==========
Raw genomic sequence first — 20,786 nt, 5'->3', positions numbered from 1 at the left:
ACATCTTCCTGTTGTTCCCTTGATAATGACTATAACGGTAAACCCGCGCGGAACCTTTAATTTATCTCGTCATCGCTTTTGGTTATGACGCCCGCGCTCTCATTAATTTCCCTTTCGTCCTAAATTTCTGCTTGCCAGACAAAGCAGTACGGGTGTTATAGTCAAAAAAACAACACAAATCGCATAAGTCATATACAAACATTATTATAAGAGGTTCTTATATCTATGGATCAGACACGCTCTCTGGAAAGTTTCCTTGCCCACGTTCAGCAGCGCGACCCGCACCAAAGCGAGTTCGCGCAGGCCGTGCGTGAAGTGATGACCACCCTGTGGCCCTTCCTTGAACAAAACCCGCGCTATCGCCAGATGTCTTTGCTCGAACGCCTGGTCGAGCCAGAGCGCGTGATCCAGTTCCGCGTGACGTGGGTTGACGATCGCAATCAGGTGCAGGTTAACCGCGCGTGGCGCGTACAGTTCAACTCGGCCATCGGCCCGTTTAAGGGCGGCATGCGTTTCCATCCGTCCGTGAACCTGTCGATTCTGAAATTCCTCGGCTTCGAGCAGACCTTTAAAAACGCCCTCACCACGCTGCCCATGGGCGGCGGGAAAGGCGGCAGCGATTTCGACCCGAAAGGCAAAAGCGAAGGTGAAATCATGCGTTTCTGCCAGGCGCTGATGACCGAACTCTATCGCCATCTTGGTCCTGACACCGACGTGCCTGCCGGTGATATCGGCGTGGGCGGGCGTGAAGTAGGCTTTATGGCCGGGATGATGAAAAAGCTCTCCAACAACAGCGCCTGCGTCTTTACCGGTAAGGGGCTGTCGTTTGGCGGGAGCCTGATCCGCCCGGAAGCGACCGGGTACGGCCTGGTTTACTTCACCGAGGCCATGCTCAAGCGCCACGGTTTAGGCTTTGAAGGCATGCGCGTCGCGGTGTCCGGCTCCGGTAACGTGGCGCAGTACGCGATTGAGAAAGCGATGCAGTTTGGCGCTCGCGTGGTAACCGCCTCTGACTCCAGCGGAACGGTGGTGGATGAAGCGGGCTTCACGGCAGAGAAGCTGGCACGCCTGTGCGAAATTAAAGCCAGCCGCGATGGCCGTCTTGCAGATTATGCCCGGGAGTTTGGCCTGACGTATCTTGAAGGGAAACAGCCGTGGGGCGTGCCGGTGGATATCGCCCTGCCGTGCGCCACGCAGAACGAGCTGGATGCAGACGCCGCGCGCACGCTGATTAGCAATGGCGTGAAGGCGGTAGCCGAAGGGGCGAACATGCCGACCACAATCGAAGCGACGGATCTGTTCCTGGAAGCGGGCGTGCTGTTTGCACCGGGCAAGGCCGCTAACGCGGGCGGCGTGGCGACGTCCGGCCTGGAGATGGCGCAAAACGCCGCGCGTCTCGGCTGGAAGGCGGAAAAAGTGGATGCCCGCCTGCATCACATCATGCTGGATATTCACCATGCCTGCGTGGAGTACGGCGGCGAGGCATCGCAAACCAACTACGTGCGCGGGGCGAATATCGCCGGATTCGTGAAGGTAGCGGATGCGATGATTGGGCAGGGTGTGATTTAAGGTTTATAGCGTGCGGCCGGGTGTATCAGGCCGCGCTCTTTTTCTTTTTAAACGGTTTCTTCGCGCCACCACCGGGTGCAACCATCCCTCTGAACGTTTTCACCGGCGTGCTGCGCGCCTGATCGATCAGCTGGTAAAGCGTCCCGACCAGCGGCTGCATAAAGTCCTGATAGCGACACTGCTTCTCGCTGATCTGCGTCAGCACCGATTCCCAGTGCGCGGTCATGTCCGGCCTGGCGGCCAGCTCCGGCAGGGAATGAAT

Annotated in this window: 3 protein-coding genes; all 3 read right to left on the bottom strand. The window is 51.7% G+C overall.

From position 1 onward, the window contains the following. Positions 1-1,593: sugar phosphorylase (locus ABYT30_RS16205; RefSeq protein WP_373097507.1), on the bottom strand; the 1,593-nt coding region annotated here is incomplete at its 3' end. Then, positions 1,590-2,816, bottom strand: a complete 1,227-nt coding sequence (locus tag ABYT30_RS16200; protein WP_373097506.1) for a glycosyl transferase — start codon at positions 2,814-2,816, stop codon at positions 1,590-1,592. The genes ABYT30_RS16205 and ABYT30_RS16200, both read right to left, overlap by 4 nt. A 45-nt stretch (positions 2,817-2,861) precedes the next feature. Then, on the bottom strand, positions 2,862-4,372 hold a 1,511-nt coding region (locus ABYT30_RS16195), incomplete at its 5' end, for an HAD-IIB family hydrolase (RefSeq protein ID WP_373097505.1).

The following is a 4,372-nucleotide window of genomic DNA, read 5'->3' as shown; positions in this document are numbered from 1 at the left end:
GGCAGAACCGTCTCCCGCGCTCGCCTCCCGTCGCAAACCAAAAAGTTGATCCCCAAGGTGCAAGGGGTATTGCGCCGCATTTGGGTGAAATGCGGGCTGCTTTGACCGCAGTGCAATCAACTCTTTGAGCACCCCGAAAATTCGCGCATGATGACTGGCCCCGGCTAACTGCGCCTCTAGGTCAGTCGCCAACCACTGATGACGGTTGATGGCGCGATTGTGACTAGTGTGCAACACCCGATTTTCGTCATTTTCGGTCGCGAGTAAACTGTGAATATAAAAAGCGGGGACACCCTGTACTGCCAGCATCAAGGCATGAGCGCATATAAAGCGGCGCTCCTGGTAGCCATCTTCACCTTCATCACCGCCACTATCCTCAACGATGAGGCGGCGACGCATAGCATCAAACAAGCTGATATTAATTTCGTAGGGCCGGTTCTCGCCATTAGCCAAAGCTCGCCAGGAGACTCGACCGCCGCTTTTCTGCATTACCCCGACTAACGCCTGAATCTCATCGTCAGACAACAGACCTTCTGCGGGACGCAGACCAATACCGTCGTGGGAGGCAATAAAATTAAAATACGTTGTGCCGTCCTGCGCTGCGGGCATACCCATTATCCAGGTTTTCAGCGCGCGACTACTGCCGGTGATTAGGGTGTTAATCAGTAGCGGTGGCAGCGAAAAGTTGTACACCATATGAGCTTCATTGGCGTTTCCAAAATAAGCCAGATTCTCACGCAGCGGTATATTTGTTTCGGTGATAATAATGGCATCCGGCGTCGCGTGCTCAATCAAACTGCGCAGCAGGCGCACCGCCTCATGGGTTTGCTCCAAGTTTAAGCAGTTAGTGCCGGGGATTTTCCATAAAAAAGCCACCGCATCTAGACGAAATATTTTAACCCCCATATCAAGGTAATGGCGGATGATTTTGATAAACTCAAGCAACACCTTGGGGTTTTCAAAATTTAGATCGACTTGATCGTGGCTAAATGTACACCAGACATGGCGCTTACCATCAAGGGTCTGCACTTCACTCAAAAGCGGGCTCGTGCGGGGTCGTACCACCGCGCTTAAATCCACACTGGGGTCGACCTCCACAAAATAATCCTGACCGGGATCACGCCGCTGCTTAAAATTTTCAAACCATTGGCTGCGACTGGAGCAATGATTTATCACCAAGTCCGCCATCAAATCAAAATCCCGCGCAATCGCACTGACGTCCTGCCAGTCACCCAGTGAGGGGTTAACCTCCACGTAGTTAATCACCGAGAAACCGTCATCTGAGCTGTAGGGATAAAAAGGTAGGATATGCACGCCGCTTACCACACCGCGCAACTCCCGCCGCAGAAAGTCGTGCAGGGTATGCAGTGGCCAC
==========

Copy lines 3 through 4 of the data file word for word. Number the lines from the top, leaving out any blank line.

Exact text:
Annotated in this window: 3 protein-coding genes; all 3 read right to left on the bottom strand. The window is 51.7% G+C overall.

From position 1 onward, the window contains the following. Positions 1-1,593: sugar phosphorylase (locus ABYT30_RS16205; RefSeq protein WP_373097507.1), on the bottom strand; the 1,593-nt coding region annotated here is incomplete at its 3' end. Then, positions 1,590-2,816, bottom strand: a complete 1,227-nt coding sequence (locus tag ABYT30_RS16200; protein WP_373097506.1) for a glycosyl transferase — start codon at positions 2,814-2,816, stop codon at positions 1,590-1,592. The genes ABYT30_RS16205 and ABYT30_RS16200, both read right to left, overlap by 4 nt. A 45-nt stretch (positions 2,817-2,861) precedes the next feature. Then, on the bottom strand, positions 2,862-4,372 hold a 1,511-nt coding region (locus ABYT30_RS16195), incomplete at its 5' end, for an HAD-IIB family hydrolase (RefSeq protein ID WP_373097505.1).